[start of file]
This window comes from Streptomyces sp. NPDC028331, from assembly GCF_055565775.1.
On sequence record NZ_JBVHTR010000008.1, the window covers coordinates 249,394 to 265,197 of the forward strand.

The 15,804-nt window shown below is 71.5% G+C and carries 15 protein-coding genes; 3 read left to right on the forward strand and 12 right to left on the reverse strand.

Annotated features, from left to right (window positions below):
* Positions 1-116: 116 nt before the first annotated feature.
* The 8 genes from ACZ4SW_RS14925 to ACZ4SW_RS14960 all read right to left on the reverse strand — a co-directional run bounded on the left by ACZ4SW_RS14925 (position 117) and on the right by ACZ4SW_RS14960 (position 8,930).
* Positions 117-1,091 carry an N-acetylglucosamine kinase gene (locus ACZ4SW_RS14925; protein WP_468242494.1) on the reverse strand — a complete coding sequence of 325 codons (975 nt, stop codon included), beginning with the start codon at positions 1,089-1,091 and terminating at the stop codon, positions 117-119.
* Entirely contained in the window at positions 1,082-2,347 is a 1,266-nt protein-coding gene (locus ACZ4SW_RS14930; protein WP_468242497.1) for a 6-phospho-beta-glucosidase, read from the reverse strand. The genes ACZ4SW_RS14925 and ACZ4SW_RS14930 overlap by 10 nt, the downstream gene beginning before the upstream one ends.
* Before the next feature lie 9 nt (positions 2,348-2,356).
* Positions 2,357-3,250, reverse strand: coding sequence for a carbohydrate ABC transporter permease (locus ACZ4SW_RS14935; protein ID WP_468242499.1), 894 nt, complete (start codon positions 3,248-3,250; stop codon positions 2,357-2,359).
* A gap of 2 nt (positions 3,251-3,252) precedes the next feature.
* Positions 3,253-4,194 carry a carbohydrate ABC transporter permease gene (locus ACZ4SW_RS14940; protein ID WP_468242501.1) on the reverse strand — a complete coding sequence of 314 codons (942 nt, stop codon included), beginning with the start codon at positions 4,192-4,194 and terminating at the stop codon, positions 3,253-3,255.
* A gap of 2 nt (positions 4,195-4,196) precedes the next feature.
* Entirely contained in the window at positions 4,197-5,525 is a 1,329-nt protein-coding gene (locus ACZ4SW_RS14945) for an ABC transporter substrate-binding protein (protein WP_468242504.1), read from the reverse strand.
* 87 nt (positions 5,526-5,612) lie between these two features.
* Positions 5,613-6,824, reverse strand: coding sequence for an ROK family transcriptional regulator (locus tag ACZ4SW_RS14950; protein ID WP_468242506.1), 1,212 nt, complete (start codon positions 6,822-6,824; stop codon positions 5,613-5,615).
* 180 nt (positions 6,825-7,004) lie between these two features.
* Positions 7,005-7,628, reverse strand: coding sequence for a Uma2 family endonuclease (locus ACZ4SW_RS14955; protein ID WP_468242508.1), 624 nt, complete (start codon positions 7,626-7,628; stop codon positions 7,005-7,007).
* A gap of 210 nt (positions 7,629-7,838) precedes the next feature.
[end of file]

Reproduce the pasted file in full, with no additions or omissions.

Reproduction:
This window comes from Streptomyces sp. NPDC028331, from assembly GCF_055565775.1.
On sequence record NZ_JBVHTR010000008.1, the window covers coordinates 249,394 to 265,197 of the forward strand.

The 15,804-nt window shown below is 71.5% G+C and carries 15 protein-coding genes; 3 read left to right on the forward strand and 12 right to left on the reverse strand.

Annotated features, from left to right (window positions below):
* Positions 1-116: 116 nt before the first annotated feature.
* The 8 genes from ACZ4SW_RS14925 to ACZ4SW_RS14960 all read right to left on the reverse strand — a co-directional run bounded on the left by ACZ4SW_RS14925 (position 117) and on the right by ACZ4SW_RS14960 (position 8,930).
* Positions 117-1,091 carry an N-acetylglucosamine kinase gene (locus ACZ4SW_RS14925; protein WP_468242494.1) on the reverse strand — a complete coding sequence of 325 codons (975 nt, stop codon included), beginning with the start codon at positions 1,089-1,091 and terminating at the stop codon, positions 117-119.
* Entirely contained in the window at positions 1,082-2,347 is a 1,266-nt protein-coding gene (locus ACZ4SW_RS14930; protein WP_468242497.1) for a 6-phospho-beta-glucosidase, read from the reverse strand. The genes ACZ4SW_RS14925 and ACZ4SW_RS14930 overlap by 10 nt, the downstream gene beginning before the upstream one ends.
* Before the next feature lie 9 nt (positions 2,348-2,356).
* Positions 2,357-3,250, reverse strand: coding sequence for a carbohydrate ABC transporter permease (locus ACZ4SW_RS14935; protein ID WP_468242499.1), 894 nt, complete (start codon positions 3,248-3,250; stop codon positions 2,357-2,359).
* A gap of 2 nt (positions 3,251-3,252) precedes the next feature.
* Positions 3,253-4,194 carry a carbohydrate ABC transporter permease gene (locus ACZ4SW_RS14940; protein ID WP_468242501.1) on the reverse strand — a complete coding sequence of 314 codons (942 nt, stop codon included), beginning with the start codon at positions 4,192-4,194 and terminating at the stop codon, positions 3,253-3,255.
* A gap of 2 nt (positions 4,195-4,196) precedes the next feature.
* Entirely contained in the window at positions 4,197-5,525 is a 1,329-nt protein-coding gene (locus ACZ4SW_RS14945) for an ABC transporter substrate-binding protein (protein WP_468242504.1), read from the reverse strand.
* 87 nt (positions 5,526-5,612) lie between these two features.
* Positions 5,613-6,824, reverse strand: coding sequence for an ROK family transcriptional regulator (locus tag ACZ4SW_RS14950; protein ID WP_468242506.1), 1,212 nt, complete (start codon positions 6,822-6,824; stop codon positions 5,613-5,615).
* 180 nt (positions 6,825-7,004) lie between these two features.
* Positions 7,005-7,628, reverse strand: coding sequence for a Uma2 family endonuclease (locus ACZ4SW_RS14955; protein ID WP_468242508.1), 624 nt, complete (start codon positions 7,626-7,628; stop codon positions 7,005-7,007).
* A gap of 210 nt (positions 7,629-7,838) precedes the next feature.